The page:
Appendix C shows some typical results. The performance improvement is not linear in terms of the number of processors due to overhead costs and the need to output the results sequentially. Nonetheless, the improvements are worthwhile and result automatically as a consequence of the program design, which delegates independent computational tasks to independent processes. It is possible, however, to constrain the processes to specific processors if you wish to be sure that other processors are free to be allocated to other critical tasks. This can be accomplished using the processor affinity mask (see Chapter 9) in a job object.

Job objects are described in a later section. Finally, it is possible to create independent threads within a process, and these threads will also be scheduled on separate SMP processors. Chapter 7 describes threads and performance issues related to their use. Process Execution Times You can determine the amount of time that a process requires (elapsed, kernel, function, which is not available on and user times) using the Windows 9x. ; )e li Fp me T. ] co rP i[ e li F co rP ( el iF e te le D ; )] co rP i[ c o rP h( e ld na H es ol C se miTs seco rPte G

MP 64:2 4002 ,82 rebmetpeS , yadseuT 281 e gaP mf. 60hc_traH 182 CHAPTER 6 PROCESS MANAGEM ENT ; 0 n ru te r ; )c or Ph ( e er f 😉 el iF co rP ( e er f } } The process handle can refer to a process that is still running or to one that has terminated. Elapsed time can be computed by subtracting the creation time type is a 64-bit from the exit time, as shown in the next example. The to perform the subtraction. The item; create a union with a example in Chapter 3 showed how to convert and display file times. is similar and requires a thread handle for a parameter.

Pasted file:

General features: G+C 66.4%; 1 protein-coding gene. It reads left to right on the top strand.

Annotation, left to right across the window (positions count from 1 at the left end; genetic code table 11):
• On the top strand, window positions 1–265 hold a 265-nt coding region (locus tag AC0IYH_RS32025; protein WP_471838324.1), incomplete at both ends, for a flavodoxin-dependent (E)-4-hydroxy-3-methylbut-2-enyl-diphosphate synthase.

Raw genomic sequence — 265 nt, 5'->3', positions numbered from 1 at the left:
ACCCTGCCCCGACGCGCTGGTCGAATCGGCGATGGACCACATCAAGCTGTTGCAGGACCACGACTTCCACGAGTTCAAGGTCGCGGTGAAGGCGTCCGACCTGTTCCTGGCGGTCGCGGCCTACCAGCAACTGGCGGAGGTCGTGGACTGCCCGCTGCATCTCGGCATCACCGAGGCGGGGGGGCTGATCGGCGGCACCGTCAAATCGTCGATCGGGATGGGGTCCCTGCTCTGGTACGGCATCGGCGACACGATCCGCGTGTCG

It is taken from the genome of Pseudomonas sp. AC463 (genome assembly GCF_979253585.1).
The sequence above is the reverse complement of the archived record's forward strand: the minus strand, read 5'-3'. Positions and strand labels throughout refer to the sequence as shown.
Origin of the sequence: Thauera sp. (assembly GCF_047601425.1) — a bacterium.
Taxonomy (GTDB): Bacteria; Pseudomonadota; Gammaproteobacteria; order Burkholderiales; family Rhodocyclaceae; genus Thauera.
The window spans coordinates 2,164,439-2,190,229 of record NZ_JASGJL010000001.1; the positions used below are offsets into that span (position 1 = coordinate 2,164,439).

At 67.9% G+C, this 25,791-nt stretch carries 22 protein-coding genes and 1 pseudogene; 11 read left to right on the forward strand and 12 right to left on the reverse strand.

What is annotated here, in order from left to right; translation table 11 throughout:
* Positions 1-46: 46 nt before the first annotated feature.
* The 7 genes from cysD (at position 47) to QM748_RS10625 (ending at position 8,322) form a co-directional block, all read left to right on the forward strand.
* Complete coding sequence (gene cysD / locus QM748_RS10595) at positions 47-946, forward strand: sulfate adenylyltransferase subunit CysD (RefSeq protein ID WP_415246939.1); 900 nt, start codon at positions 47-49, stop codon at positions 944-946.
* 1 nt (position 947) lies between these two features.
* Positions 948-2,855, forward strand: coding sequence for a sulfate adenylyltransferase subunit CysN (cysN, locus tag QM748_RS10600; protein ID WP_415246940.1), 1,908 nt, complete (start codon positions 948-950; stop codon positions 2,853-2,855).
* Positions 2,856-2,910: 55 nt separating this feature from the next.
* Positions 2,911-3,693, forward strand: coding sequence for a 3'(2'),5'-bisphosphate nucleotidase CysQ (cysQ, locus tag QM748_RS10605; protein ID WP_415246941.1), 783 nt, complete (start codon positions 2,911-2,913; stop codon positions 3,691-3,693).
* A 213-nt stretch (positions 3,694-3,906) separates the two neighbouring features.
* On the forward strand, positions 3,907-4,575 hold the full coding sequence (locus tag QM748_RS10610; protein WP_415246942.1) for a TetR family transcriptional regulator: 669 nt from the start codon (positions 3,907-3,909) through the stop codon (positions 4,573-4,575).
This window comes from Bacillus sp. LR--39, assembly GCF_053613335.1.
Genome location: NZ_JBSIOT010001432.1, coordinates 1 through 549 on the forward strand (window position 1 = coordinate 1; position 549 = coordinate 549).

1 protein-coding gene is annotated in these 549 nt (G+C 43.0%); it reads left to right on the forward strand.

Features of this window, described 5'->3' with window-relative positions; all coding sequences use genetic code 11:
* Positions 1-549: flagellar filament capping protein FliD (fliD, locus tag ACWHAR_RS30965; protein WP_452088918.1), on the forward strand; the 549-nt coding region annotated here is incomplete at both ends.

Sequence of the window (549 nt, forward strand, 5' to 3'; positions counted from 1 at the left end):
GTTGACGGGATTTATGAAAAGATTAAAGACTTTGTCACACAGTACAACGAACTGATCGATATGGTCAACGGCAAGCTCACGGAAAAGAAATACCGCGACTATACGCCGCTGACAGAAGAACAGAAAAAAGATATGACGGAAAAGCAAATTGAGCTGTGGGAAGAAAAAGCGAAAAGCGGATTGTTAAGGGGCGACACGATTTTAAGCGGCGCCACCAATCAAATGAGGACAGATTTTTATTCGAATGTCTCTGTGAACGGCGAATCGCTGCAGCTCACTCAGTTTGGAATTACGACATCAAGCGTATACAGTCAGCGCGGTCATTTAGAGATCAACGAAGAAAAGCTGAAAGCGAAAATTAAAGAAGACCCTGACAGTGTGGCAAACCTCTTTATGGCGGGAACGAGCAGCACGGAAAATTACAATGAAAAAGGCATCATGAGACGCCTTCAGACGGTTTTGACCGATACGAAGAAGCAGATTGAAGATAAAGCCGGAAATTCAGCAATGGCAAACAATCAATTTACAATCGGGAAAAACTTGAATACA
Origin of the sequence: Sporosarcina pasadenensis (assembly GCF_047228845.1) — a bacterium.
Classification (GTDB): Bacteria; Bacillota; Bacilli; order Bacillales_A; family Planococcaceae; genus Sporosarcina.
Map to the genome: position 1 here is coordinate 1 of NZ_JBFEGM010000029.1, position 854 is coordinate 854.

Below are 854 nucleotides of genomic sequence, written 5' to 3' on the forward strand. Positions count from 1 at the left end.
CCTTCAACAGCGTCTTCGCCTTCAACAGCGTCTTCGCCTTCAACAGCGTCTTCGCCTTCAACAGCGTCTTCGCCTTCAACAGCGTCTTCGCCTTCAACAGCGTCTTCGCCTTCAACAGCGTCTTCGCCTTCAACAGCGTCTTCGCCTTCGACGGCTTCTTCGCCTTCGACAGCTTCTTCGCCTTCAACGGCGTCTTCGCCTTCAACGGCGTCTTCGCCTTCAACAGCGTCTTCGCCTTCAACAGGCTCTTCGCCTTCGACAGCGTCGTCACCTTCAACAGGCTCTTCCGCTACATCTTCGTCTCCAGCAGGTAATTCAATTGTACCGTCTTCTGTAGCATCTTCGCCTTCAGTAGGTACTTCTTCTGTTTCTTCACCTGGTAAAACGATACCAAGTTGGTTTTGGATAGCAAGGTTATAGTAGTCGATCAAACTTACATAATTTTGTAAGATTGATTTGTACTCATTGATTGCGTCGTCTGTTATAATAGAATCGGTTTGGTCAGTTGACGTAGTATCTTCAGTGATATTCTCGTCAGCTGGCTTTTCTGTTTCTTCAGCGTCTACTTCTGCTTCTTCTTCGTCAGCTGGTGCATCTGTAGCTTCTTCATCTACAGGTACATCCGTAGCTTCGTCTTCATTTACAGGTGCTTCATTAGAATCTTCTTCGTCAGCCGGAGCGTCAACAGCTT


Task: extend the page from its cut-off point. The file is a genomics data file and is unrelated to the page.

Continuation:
Chapter 7 covers thread management. Example: Process Execution Times The next example (Program 6–2) is a command called (time print) that is command ( is supported by the command prompt, similar to the UNIX so a different name is required). Elapsed, kernel, and system times can be printed, although only elapsed time is available on Windows 9x. One use for this command is to compare the execution times and efficiencies of the various file copy and ASCII to Unicode functions implemented in previous chapters. , a Windows function that returns the This program uses strings. omplete command line as a single string rather than individual , to scan the command line The program also uses a utility function, listing is in Appendix A. and skip past the executable name. The function to determine the OS version. Program 6–2 uses the With Windows 9x and CE, only the elapsed time is available. The code for these systems is shown to illustrate that a program can, in some cases, be made to operate, at least partially, on a range of Windows versions. { )] [ vg ra RT ST PL , cg r a tn i( n ia m t_ t ni ” h. g nh Ty rv E” e d ul cn i# /* . p em it . 6 r et pa hC */ pemit Program 6–2 Process Times Wsl v gra EM ITELI F p emi t xE no isr eVt eG grApikS gr ApikS )emiTresUpl EMITELIFPL ,emiTlenreKpl EMITELIFPL ,emiTtixEpl EMITELIFPL , emiTnoitaerCpl EMITELIFPL ,ssec orPh ELDNAH ( semiTssec orPteG LOOB RE GETNI_EGRA L emit en i Ld n a mm o Ct e G MP 64:2 4002 ,82 rebmetpeS , yadseuT 381 e gaP mf. 60hc_traH EXAMPLE: PROCESS EXECUTION TIMES 183 emit s e mi T d a er h T te G .. . /* . y ln o em it d e sp al E . E C d na x 9 sw od n iW * / { e sl e } 😉 sd no c es il li Mw . s y Si Te K , dn oc eS w. s yS iT eK , et u ni Mw . s yS iT e K ,r uo Hw . y Si Te K ,) “n d 30 %: d 20 %: d2 0% :d 2 0% : em iT s y S” ( T_ ( ft n ir pt _ 😉 sd no c es il li Mw . s y Si Ts U , dn oc eS w. s yS iT sU , et u ni Mw . s yS iT s U ,r uo Hw . s y Si Ts U , )” n d3 0% :d 2 0% :d 20 %: d2 0 % :e mi T re s U” ( T_ ( ft n ir pt _ 😉 sd no c es il li Mw . s y Si Tl E , dn oc eS w. s yS iT lE , et u ni Mw . s yS iT l E ,r uo Hw . s y Si Tl E , )” n d3 0% :d 2 0% :d 20 %: d2 0 % :e mi T la e R” ( T_ ( ft n ir pt _ 😉 sy S iT sU & ,e mi T re sU &( e mi T me ts yS oT em i Te li F 😉 sy Si T eK & ,e mi Tl e nr eK &( e mi T me ts yS oT em i Te li F 😉 sy Si Tl E& ,t f. m iT de s pa lE &( e mi T me ts yS oT em i Te li F ;i l. em i Te ta er C – i l. em iT ti xE = il . e mi Td e sp al E 😉 em iT re sU & , em iT le nr e K& , tf . e mi T ti xE & , tf . e mi Te ta e rC & ,c or Ph ( s em iT ss ec o rP te G /* . s em it r es U & , le nr eK , d es pa lE . TN W */ { ) TN s I( f i ; ) sy Se mi Tt ix E &( e mi Tm et s yS te G 😉 ET IN IF NI ,c or Ph ( tc e jb Oe lg ni Sr o Ft ia W 😉 0 ,E SL AF , E ZI NO RH CN YS | NO IT AM RO F NI _Y RE UQ _S S EC OR P , c or Ph & ,) ( s se co rP tn er r uC te G , ss ec o rP h. f nI co r P ,) ( ss ec or P tn er ru Ct eG ( e ld na He ta c il pu D /* . ss e co rp e ht o t s se cc a DE RI U QE R ll a ev a h ew t ah t e ru ss A * / 😉 of n Ic or P& , pU tr a tS & ,L LU N , LL UN , SS AL C _Y TI RO IR P_ L AM RO N ,E UR T , LL UN , LL UN ,v gr at , LL U N( s se co rP e ta er C /* . et e lp mo c ot s se c or p ro f ti a w ;e ni l dn a mm oc e ht e t uc ex E * / 😉 s yS em iT tr at S &( e mi Tm et s yS te G ; )p Ut ra tS & ( of nI pu tr a tS te G /* . T N_ 23 NI W_ M RO FT AL P_ RE V s nr ut er ) sn o is re v ll a( TN * / ; ) TN _2 3N IW _M R OF TA LP _R EV = = d Im ro ft al P wd . eV SO ( = T Ns I ; )r eV S O& ( xE no is r eV te G ; )O FN IN OI S RE VS O( fo ez is = ez iS of nI n oi sr eV SO wd . re VS O ; co rP h E LD NA H ;T Ns I L OO B ; re V SO O FN IN OI S RE VS O 😉 ) ( en iL dn am mo C te G( g rA pi k S = vg ra t R TS TP L ; s yS em iT ti xE ,s yS em iT tr a tS , sy Si Ts U , sy Si Te K ,s y Si Tl E EM IT M ET SY S ;e m iT re sU , em i Tl en re K EM I TE LI F ;e mi Td es p al E ,e mi Tt i xE , em iT et a er C } ;t f EM I TE LI F ;i l GN O LG NO L /* . ci t em ht ir a em i t el if r of d e ri uq er e ru t cu rt S */ { no in u ; o fn Ic or P NO I TA MR OF NI _S S EC OR P ; pU t ra tS O FN IP U TR AT S